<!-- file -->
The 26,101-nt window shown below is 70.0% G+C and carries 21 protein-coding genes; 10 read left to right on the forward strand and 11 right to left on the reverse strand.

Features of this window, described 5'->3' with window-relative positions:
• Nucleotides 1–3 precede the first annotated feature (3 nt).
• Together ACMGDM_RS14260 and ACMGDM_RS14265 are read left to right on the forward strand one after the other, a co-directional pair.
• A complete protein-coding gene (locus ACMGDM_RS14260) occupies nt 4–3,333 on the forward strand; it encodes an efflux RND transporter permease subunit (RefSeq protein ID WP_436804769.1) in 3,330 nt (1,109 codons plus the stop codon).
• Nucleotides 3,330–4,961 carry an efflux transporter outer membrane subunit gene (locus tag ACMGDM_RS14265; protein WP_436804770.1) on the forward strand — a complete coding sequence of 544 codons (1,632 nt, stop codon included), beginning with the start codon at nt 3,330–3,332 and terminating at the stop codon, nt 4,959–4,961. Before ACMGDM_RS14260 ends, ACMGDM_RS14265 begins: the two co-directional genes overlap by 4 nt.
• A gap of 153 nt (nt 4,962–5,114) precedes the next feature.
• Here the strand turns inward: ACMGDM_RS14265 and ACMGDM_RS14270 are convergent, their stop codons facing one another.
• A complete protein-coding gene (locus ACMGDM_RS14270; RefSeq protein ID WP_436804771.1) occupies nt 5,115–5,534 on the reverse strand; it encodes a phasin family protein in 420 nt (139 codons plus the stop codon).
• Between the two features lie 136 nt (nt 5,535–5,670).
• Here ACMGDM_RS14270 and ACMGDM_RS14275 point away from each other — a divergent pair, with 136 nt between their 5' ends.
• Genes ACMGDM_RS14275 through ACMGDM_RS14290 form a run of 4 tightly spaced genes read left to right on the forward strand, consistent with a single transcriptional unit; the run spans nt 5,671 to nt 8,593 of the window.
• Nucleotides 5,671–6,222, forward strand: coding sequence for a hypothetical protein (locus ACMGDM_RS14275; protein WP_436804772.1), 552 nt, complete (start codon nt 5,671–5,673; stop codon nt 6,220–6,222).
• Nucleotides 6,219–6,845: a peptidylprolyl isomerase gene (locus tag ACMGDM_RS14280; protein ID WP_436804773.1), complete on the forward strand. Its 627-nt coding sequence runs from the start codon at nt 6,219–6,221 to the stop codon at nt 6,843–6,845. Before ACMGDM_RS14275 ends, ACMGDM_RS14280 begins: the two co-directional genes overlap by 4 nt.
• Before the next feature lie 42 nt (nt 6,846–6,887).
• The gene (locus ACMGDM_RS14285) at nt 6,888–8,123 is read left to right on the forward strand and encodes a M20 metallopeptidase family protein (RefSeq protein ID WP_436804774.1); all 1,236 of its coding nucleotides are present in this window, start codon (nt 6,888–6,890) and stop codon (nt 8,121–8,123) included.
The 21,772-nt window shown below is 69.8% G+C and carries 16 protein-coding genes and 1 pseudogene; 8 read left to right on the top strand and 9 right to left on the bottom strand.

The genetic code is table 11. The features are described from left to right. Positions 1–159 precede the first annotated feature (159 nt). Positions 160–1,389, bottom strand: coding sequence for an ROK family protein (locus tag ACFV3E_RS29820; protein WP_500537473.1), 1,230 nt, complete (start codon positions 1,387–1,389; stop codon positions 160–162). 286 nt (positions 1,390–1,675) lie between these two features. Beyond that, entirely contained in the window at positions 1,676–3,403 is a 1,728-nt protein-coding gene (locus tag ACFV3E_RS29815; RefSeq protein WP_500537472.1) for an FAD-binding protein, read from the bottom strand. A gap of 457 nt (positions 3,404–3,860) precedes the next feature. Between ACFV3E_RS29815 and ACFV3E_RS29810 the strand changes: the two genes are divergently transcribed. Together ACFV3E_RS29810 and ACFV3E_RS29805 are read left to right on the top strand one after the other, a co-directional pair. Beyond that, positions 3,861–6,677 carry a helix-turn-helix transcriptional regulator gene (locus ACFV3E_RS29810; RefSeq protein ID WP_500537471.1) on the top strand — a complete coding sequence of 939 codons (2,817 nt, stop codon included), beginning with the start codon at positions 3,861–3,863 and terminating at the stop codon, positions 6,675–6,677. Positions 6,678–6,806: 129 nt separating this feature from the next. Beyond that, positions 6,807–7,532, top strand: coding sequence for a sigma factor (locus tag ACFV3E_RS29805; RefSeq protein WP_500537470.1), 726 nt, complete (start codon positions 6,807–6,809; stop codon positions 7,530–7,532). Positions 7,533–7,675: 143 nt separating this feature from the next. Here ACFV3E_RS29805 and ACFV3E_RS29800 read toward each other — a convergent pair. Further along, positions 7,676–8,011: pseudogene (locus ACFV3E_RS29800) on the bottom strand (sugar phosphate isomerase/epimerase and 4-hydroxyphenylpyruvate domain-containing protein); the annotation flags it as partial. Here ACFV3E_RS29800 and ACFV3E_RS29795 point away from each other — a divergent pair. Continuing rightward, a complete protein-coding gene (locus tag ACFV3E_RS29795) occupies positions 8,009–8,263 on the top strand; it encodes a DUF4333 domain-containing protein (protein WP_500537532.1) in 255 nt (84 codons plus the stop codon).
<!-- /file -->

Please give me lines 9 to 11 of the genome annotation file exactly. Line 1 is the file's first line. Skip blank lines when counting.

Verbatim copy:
• A complete protein-coding gene (locus ACMGDM_RS14270; RefSeq protein ID WP_436804771.1) occupies nt 5,115–5,534 on the reverse strand; it encodes a phasin family protein in 420 nt (139 codons plus the stop codon).
• Between the two features lie 136 nt (nt 5,535–5,670).
• Here ACMGDM_RS14270 and ACMGDM_RS14275 point away from each other — a divergent pair, with 136 nt between their 5' ends.